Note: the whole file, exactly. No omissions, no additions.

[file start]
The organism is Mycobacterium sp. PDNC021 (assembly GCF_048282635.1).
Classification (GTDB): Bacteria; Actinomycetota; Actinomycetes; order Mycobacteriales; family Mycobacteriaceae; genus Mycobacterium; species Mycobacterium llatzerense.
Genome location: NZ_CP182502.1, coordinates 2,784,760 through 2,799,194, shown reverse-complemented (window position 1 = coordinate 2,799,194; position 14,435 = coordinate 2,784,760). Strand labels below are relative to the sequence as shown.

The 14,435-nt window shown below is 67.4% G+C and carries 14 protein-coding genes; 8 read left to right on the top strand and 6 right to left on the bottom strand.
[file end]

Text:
The organism is Mycobacterium sp. PDNC021 (assembly GCF_048282635.1).
Classification (GTDB): Bacteria; Actinomycetota; Actinomycetes; order Mycobacteriales; family Mycobacteriaceae; genus Mycobacterium; species Mycobacterium llatzerense.
Genome location: NZ_CP182502.1, coordinates 2,784,760 through 2,799,194, shown reverse-complemented (window position 1 = coordinate 2,799,194; position 14,435 = coordinate 2,784,760). Strand labels below are relative to the sequence as shown.

The 14,435-nt window shown below is 67.4% G+C and carries 14 protein-coding genes; 8 read left to right on the top strand and 6 right to left on the bottom strand.